This configuration example shows IPX being routed on VLAN 102:

!
ipx routing
!
interface fastethernet 4/1.102
  encapsulation dot1q 102
  ipx network 100
!

VLAN 100 for Bridge Group 1 with Default VLAN1: Example

The following example configures VLAN 100 for bridge group 1 with a default VLAN1:

interface FastEthernet 4/1.100
encapsulation dot1q 1
bridge-group 1

VLAN 20 for Bridge Group 1 with Native VLAN: Example

The following example configures VLAN 20 for bridge group 1 as a native VLAN:

interface FastEthernet 4/1.100
encapsulation dot1q 20 native
bridge-group 1

VLAN ISL or IEEE 802.1Q Routing: Example

The following example configures VLAN ISL or IEEE 802.10 routing:

ipx routing
appletalk routing
!
interface Ethernet 1
ip address 10.1.1.1 255.255.255.0
appletalk cable-range 1-1 1.1
appletalk zone 1
ipx network 10 encapsulation snap
!
router igrp 1
network 10.1.0.0
!
end
!
#Catalyst5000
!
set VLAN 110 2/1
set VLAN 120 2/2
!
set trunk 1/1 110,120
# if 802.1Q, set trunk 1/1 nonegotiate 110, 120
!
end
!

ipx routing
appletalk routing
!
interface FastEthernet 1/1.110
encapsulation isl 110
!if 802.1Q, encapsulation dot1Q 110
ip address 10.1.1.2 255.255.255.0
appletalk cable-range 1.1 1.2
appletalk zone 1
ipx network 110 encapsulation snap
!
interface FastEthernet 1/1.120
encapsulation isl 120
!if 802.1Q, encapsulation dot1Q 120
ip address 10.2.1.2 255.255.255.0
appletalk cable-range 2-2 2.2
appletalk zone 2
ipx network 120 encapsulation snap
!
router igrp 1
network 10.1.0.0
network 10.2.1.0.0
!
end
!

ipx routing
appletalk routing
!
interface Ethernet 1
ip address 10.2.1.3 255.255.255.0
appletalk cable-range 2-2 2.3
appletalk zone 2
ipx network 120 encapsulation snap
!
router igrp 1
network 10.2.0.0
!
end

VLAN IEEE 802.1Q Bridging: Example

The following examples configures IEEE 802.1Q bridging:

interface FastEthernet4/0
 no ip address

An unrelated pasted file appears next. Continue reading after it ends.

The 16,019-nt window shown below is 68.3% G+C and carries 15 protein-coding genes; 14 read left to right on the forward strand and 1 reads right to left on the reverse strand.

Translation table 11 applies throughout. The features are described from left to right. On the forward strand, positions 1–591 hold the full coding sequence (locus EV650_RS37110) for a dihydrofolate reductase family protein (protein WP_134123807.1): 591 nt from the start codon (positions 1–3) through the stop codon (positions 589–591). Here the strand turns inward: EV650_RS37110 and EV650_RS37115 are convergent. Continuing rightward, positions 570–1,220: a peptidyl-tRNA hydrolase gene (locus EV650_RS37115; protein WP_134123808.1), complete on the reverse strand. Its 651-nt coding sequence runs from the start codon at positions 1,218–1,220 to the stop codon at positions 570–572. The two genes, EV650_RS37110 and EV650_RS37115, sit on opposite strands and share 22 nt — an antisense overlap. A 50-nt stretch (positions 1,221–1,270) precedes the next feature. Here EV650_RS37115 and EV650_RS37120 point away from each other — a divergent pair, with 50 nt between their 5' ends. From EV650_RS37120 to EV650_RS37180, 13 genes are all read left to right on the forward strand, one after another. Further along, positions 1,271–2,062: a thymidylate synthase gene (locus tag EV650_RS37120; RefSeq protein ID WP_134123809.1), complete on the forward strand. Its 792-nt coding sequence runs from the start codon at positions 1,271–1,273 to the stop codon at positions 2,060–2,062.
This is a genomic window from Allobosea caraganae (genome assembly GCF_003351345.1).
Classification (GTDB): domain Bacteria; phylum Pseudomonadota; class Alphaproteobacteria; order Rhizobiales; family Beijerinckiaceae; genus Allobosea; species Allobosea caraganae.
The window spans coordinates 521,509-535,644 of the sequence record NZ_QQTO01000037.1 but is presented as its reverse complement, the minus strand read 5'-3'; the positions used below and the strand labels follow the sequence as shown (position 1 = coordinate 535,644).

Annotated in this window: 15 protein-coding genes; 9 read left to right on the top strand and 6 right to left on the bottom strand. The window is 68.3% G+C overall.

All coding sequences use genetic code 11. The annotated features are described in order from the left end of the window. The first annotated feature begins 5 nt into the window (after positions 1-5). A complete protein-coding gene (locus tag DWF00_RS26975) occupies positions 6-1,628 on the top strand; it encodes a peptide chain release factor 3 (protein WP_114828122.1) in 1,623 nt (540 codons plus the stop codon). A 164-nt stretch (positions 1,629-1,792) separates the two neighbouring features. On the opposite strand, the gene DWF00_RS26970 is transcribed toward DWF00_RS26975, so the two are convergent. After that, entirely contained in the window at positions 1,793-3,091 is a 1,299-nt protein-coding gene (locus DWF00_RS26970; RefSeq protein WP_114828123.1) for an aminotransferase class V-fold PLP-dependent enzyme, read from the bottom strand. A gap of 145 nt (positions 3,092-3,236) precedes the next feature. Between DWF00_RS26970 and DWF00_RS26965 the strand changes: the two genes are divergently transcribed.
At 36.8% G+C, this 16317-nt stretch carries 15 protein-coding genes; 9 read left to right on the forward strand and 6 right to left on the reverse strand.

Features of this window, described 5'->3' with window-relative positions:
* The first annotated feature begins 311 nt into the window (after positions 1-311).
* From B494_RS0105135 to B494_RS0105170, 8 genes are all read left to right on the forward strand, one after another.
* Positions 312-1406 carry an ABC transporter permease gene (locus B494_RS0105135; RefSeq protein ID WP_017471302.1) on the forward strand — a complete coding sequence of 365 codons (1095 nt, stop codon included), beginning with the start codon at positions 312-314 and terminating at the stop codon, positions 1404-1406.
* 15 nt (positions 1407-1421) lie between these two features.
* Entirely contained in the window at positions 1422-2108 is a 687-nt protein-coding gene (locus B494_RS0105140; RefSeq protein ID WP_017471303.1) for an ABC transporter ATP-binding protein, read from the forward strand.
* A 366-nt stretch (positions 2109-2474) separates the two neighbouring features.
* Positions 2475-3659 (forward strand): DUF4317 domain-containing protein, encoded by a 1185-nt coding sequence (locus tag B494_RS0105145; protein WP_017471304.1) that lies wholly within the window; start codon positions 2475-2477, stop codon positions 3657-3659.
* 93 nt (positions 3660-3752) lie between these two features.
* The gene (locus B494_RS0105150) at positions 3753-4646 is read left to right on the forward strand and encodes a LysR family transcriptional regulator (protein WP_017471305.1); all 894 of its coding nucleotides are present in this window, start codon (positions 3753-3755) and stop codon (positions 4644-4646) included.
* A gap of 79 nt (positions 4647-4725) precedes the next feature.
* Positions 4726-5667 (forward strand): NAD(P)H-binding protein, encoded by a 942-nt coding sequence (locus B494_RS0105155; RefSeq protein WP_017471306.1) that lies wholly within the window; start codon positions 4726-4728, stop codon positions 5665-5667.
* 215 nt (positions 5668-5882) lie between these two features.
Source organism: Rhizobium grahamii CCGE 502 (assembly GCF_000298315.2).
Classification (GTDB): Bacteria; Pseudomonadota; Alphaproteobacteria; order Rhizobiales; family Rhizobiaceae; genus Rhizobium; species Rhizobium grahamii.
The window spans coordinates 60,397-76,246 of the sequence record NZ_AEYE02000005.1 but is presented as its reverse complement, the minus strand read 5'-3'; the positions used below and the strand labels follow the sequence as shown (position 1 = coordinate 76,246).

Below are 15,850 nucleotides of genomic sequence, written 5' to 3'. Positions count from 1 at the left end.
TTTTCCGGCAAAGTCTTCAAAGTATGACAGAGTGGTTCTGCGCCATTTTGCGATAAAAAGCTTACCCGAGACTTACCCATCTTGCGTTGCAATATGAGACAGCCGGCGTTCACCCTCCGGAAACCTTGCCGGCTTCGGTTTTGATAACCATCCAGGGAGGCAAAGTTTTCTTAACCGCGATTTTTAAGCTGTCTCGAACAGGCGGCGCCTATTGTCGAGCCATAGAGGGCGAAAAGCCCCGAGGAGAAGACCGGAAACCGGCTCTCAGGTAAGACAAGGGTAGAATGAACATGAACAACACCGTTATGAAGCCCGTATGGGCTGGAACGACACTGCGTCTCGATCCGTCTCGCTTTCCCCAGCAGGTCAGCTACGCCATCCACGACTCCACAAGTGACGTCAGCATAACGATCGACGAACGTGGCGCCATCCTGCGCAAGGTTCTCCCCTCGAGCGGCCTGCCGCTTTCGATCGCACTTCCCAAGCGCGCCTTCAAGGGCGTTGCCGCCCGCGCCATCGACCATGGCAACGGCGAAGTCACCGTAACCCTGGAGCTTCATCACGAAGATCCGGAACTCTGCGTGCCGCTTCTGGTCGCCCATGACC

no ip route-cache
 half-duplex
!
interface FastEthernet4/0.100
 encapsulation dot1Q 100
 no ip route-cache
 bridge-group 1
!
interface FastEthernet4/0.200
 encapsulation dot1Q 200 native
 no ip route-cache
 bridge-group 2
!
interface FastEthernet4/0.300
 encapsulation dot1Q 1
 no ip route-cache
 bridge-group 3
!
interface FastEthernet10/0
 no ip address
 no ip route-cache
 half-duplex
!
interface FastEthernet10/0.100
 encapsulation dot1Q 100
 no ip route-cache
 bridge-group 1
!
interface Ethernet11/3
 no ip address
 no ip route-cache
 bridge-group 2
!
interface Ethernet11/4
 no ip address
 no ip route-cache
 bridge-group 3
!
bridge 1 protocol ieee
bridge 2 protocol ieee
bridge 3 protocol ieee

VLAN IEEE 802.1Q IRB: Example

The following examples configures IEEE 802.1Q integrated routing and bridging:

ip cef
appletalk routing
ipx routing 0060.2f27.5980
!
bridge irb
!
interface TokenRing3/1
 no ip address
 ring-speed 16
 bridge-group 2
!
interface FastEthernet4/0
 no ip address
 half-duplex
!
interface FastEthernet4/0.100
 encapsulation dot1Q 100
 bridge-group 1
!
interface FastEthernet4/0.200
 encapsulation dot1Q 200
 bridge-group 2
!
interface FastEthernet10/0
ip address 10.3.1.10 255.255.255.0
 half-duplex
 appletalk cable-range 200-200 200.10
 appletalk zone irb
 ipx network 200
!
interface Ethernet11/3
 no ip address
 bridge-group 1
!
interface BVI 1
 ip address 10.1.1.11 255.255.255.0
 appletalk cable-range 100-100 100.11
 appletalk zone bridging
 ipx network 100
!
router rip
 network 10.0.0.0
 network 10.3.0.0
!
bridge 1 protocol ieee
 bridge 1 route appletalk
 bridge 1 route ip
 bridge 1 route ipx
bridge 2 protocol ieee
!

Configuring IEEE 802.1Q-in-Q VLAN Tag Termination: Example